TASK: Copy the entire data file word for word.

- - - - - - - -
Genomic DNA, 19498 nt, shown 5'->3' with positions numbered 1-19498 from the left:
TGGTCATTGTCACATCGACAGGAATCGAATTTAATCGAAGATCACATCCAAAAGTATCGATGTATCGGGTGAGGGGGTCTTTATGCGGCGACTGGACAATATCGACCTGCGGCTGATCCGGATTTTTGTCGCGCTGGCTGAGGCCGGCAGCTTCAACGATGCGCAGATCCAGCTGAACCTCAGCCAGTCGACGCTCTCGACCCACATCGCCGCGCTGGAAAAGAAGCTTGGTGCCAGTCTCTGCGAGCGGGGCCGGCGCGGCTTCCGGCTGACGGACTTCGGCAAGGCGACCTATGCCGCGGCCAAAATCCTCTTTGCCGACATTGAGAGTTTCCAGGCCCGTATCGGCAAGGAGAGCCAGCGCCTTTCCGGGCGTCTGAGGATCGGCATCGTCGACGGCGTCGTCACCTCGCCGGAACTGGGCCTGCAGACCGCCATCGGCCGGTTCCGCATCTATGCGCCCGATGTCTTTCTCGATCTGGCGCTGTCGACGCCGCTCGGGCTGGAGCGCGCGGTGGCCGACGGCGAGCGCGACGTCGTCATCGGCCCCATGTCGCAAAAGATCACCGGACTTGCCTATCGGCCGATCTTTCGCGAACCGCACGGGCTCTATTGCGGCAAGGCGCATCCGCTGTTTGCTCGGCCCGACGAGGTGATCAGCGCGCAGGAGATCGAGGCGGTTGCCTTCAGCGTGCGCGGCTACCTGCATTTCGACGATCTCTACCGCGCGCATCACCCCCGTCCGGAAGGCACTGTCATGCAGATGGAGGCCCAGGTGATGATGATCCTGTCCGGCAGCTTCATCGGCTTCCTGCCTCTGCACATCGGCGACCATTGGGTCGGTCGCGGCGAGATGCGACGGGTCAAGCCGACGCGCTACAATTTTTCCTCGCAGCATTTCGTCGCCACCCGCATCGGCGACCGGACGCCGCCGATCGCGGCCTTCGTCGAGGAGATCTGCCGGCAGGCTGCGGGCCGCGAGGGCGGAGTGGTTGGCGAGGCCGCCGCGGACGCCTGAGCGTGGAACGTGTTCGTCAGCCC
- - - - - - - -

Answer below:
Genomic DNA, 19498 nt, shown 5'->3' with positions numbered 1-19498 from the left:
TGGTCATTGTCACATCGACAGGAATCGAATTTAATCGAAGATCACATCCAAAAGTATCGATGTATCGGGTGAGGGGGTCTTTATGCGGCGACTGGACAATATCGACCTGCGGCTGATCCGGATTTTTGTCGCGCTGGCTGAGGCCGGCAGCTTCAACGATGCGCAGATCCAGCTGAACCTCAGCCAGTCGACGCTCTCGACCCACATCGCCGCGCTGGAAAAGAAGCTTGGTGCCAGTCTCTGCGAGCGGGGCCGGCGCGGCTTCCGGCTGACGGACTTCGGCAAGGCGACCTATGCCGCGGCCAAAATCCTCTTTGCCGACATTGAGAGTTTCCAGGCCCGTATCGGCAAGGAGAGCCAGCGCCTTTCCGGGCGTCTGAGGATCGGCATCGTCGACGGCGTCGTCACCTCGCCGGAACTGGGCCTGCAGACCGCCATCGGCCGGTTCCGCATCTATGCGCCCGATGTCTTTCTCGATCTGGCGCTGTCGACGCCGCTCGGGCTGGAGCGCGCGGTGGCCGACGGCGAGCGCGACGTCGTCATCGGCCCCATGTCGCAAAAGATCACCGGACTTGCCTATCGGCCGATCTTTCGCGAACCGCACGGGCTCTATTGCGGCAAGGCGCATCCGCTGTTTGCTCGGCCCGACGAGGTGATCAGCGCGCAGGAGATCGAGGCGGTTGCCTTCAGCGTGCGCGGCTACCTGCATTTCGACGATCTCTACCGCGCGCATCACCCCCGTCCGGAAGGCACTGTCATGCAGATGGAGGCCCAGGTGATGATGATCCTGTCCGGCAGCTTCATCGGCTTCCTGCCTCTGCACATCGGCGACCATTGGGTCGGTCGCGGCGAGATGCGACGGGTCAAGCCGACGCGCTACAATTTTTCCTCGCAGCATTTCGTCGCCACCCGCATCGGCGACCGGACGCCGCCGATCGCGGCCTTCGTCGAGGAGATCTGCCGGCAGGCTGCGGGCCGCGAGGGCGGAGTGGTTGGCGAGGCCGCCGCGGACGCCTGAGCGTGGAACGTGTTCGTCAGCCC